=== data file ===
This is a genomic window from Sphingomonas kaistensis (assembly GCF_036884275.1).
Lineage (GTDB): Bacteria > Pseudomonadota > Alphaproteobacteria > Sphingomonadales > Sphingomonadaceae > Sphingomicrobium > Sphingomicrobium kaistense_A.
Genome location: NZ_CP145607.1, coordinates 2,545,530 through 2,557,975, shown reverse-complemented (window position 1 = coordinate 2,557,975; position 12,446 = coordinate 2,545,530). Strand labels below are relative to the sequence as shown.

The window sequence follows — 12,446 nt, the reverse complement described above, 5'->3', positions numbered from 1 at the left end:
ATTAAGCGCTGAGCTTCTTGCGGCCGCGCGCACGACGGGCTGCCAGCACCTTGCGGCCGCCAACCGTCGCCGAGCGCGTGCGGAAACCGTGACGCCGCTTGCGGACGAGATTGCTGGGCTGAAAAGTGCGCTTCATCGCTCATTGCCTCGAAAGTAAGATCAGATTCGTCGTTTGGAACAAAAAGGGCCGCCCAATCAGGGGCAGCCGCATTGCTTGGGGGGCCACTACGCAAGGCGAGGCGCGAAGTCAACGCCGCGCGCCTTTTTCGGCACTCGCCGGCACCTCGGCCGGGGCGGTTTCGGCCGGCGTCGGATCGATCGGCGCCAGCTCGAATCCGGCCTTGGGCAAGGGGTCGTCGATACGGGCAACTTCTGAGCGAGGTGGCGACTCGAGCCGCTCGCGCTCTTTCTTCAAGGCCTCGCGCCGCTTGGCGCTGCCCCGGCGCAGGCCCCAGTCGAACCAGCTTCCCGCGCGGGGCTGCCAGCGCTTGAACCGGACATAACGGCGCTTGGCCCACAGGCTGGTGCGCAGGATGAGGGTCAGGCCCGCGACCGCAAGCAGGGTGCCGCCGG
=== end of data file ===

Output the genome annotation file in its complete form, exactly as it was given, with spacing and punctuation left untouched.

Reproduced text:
This is a genomic window from Sphingomonas kaistensis (assembly GCF_036884275.1).
Lineage (GTDB): Bacteria > Pseudomonadota > Alphaproteobacteria > Sphingomonadales > Sphingomonadaceae > Sphingomicrobium > Sphingomicrobium kaistense_A.
Genome location: NZ_CP145607.1, coordinates 2,545,530 through 2,557,975, shown reverse-complemented (window position 1 = coordinate 2,557,975; position 12,446 = coordinate 2,545,530). Strand labels below are relative to the sequence as shown.

The window sequence follows — 12,446 nt, the reverse complement described above, 5'->3', positions numbered from 1 at the left end:
ATTAAGCGCTGAGCTTCTTGCGGCCGCGCGCACGACGGGCTGCCAGCACCTTGCGGCCGCCAACCGTCGCCGAGCGCGTGCGGAAACCGTGACGCCGCTTGCGGACGAGATTGCTGGGCTGAAAAGTGCGCTTCATCGCTCATTGCCTCGAAAGTAAGATCAGATTCGTCGTTTGGAACAAAAAGGGCCGCCCAATCAGGGGCAGCCGCATTGCTTGGGGGGCCACTACGCAAGGCGAGGCGCGAAGTCAACGCCGCGCGCCTTTTTCGGCACTCGCCGGCACCTCGGCCGGGGCGGTTTCGGCCGGCGTCGGATCGATCGGCGCCAGCTCGAATCCGGCCTTGGGCAAGGGGTCGTCGATACGGGCAACTTCTGAGCGAGGTGGCGACTCGAGCCGCTCGCGCTCTTTCTTCAAGGCCTCGCGCCGCTTGGCGCTGCCCCGGCGCAGGCCCCAGTCGAACCAGCTTCCCGCGCGGGGCTGCCAGCGCTTGAACCGGACATAACGGCGCTTGGCCCACAGGCTGGTGCGCAGGATGAGGGTCAGGCCCGCGACCGCAAGCAGGGTGCCGCCGG